This change is almost an exact copy of Google’s SERP redesign exactly two years ago in 2012. Two months later, in December 2012, Google also introduced its knowledge graph. Now, almost two years later, Naver follows suit with a very similar feature. In addition to the regular search results in the middle, related information is now shown in the column to the right, at the same position where Google places its knowledge graph.
One example is shown below when searching for the popularity of a current Korean movie. Besides the direct answer, which can be found in a more distinctive area at the top, one can also find additional information about the movie’s background and the actors on the right.
For Google users, this doesn’t look that groundbreaking, as it seems to be a simple copy of Google’s knowledge graph algorithm.
Google usually uses multiple sources for its movie knowledge graph, such as IMDb, Wikipedia, Rotten Tomatoes and its own search database. For the movie example above, Naver seems to pull the data from its own movie database under http://movie.naver.com/.
Example 2 with Baseball Club
Naver explains these change by saying that in the past, people were just looking for simple text results, but nowadays a lot of background and connected information are expected to show up. As shown above, and something which Google users are also familiar with, Naver created different kinds of SERPs depending on the keyword category and based on the historical search behavior data, as explained in the next paragraph.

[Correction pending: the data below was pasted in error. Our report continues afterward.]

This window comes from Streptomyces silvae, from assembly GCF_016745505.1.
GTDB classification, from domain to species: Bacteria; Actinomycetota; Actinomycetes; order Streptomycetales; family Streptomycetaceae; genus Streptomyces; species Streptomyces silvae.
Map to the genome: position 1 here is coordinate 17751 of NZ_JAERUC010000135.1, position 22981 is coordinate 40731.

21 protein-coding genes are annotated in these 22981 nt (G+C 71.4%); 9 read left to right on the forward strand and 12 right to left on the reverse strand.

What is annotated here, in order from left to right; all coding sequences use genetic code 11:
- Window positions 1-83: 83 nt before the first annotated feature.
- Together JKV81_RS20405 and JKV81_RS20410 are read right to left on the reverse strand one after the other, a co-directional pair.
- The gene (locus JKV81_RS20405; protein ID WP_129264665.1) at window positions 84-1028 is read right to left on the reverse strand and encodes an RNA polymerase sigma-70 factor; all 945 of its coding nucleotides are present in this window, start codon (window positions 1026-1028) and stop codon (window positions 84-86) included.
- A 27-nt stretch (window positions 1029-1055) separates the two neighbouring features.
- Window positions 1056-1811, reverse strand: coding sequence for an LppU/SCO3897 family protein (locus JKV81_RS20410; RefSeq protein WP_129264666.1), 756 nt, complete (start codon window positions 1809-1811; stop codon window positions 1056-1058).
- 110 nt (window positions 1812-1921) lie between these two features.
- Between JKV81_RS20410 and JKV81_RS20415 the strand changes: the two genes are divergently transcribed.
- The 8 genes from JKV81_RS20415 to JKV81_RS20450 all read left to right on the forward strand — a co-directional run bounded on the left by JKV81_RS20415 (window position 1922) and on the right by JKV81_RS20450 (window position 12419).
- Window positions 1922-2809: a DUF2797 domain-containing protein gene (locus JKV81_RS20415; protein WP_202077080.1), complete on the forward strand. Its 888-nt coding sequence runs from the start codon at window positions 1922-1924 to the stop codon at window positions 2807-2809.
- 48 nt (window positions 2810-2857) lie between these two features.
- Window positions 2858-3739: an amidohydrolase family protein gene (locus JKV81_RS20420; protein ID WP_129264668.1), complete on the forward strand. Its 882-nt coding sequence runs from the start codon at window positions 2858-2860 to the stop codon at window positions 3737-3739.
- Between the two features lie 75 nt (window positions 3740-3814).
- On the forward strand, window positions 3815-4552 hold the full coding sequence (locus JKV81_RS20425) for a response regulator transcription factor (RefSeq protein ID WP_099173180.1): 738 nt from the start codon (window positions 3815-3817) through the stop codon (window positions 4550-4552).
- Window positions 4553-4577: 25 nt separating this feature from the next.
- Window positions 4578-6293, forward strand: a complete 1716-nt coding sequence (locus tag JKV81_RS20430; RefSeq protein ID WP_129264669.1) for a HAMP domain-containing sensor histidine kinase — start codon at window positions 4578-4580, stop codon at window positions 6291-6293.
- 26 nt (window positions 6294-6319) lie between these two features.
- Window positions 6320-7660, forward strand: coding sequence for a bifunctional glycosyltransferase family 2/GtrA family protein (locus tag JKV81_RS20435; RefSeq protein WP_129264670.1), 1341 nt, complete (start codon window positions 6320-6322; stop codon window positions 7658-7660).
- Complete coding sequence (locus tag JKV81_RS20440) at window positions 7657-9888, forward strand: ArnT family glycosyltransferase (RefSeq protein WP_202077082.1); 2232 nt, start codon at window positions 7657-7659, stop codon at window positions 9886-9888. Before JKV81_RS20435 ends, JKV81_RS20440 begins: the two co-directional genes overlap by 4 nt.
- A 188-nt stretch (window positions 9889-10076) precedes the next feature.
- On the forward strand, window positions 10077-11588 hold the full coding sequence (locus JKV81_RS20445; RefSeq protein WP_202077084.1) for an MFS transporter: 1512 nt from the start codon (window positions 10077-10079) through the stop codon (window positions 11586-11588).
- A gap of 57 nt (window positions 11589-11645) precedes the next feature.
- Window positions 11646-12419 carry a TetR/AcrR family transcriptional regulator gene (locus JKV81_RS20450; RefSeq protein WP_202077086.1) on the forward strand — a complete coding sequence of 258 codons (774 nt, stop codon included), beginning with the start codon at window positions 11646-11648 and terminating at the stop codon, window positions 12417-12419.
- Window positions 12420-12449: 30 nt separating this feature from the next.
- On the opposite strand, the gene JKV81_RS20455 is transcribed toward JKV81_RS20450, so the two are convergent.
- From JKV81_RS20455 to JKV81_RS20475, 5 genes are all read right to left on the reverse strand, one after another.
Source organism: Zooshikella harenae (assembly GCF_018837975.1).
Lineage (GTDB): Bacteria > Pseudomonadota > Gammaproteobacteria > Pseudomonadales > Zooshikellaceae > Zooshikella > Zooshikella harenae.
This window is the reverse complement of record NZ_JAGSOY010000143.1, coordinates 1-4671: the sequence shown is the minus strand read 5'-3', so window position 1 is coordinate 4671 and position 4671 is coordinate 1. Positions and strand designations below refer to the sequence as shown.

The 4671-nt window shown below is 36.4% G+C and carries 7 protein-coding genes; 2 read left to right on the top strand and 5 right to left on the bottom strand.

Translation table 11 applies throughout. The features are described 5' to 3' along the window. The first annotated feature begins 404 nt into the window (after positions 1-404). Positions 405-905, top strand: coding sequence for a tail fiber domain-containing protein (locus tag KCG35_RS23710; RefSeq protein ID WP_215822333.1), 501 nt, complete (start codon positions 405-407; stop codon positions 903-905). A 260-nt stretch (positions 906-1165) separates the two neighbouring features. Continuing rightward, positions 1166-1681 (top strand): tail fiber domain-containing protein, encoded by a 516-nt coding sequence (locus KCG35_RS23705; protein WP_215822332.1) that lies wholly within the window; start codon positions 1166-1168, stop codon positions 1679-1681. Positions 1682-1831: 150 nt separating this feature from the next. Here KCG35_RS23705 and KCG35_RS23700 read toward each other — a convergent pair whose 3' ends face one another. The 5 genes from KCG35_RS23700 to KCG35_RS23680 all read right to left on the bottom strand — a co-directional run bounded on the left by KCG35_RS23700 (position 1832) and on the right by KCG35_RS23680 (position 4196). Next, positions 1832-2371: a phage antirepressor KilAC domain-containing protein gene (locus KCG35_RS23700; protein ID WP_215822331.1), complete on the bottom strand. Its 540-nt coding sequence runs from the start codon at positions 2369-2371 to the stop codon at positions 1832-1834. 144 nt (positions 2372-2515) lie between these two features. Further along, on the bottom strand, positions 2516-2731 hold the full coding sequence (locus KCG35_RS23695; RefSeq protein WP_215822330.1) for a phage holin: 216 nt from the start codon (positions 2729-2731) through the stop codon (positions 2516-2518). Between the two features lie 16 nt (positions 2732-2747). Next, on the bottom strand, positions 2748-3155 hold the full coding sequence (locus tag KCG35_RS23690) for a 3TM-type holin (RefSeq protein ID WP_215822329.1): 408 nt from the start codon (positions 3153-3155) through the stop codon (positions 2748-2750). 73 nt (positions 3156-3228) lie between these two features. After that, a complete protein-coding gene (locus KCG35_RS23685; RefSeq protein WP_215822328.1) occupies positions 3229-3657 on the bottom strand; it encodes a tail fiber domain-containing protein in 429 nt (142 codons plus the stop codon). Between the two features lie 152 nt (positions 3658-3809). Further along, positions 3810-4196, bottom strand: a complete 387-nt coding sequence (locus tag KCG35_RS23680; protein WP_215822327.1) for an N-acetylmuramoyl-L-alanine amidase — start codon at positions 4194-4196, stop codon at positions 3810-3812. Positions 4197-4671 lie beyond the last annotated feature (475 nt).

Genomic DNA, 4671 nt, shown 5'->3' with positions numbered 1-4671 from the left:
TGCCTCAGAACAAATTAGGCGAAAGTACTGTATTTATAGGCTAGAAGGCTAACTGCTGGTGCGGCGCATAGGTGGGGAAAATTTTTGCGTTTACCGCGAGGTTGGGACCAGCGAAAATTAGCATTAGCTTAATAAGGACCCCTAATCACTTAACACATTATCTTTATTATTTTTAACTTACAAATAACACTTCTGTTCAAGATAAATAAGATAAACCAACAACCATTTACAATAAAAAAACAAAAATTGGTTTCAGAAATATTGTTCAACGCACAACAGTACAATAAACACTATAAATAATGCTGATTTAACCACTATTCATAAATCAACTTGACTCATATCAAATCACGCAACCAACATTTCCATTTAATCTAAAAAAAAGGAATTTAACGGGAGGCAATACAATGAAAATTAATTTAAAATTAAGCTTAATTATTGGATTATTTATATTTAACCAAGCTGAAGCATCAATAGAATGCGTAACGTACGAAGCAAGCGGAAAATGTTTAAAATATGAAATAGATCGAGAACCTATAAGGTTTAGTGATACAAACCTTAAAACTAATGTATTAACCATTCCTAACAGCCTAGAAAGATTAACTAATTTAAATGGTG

Together with the new design, Naver has also placed considerable emphasis on the implementation and ongoing development of its latest algorithm updates to constantly improve the search results. The main focus here is to understand the search intent by analyzing the previous searches and to deliver the right answer with only one search instead of multiple follow up searches. We covered the basics and functions of this new Naver algorithm in a previous post. Naver also emphasizes the integration of time and place factors in its search results, calling it ‘LTPS (Localized-Temporal Personalization System)’. This algorithm is mainly used for searches related to weather, traffic or when looking for places nearby, such as restaurants or shopping malls (more about this algorithm can be found here).
User responses are mixed, as reported by local news sites such as ‘Business Today’. The main complaint coming from users is that they feel confused by the new interface and want to use the old version. Currently, this is still possible through the button right next to the search field (screenshot below).
However, a representative of Naver stated that this button will only be available temporarily to help users through the transition.
Even though Google Korea initially adapted to the Korean market by copying Naver’s grouped universal search results page (screenshot below), it seems that, this time, it is Naver who bluntly copied Google’s search tool (from the left to the top) and knowledge graph (on the right) regarding their positions, design and functions.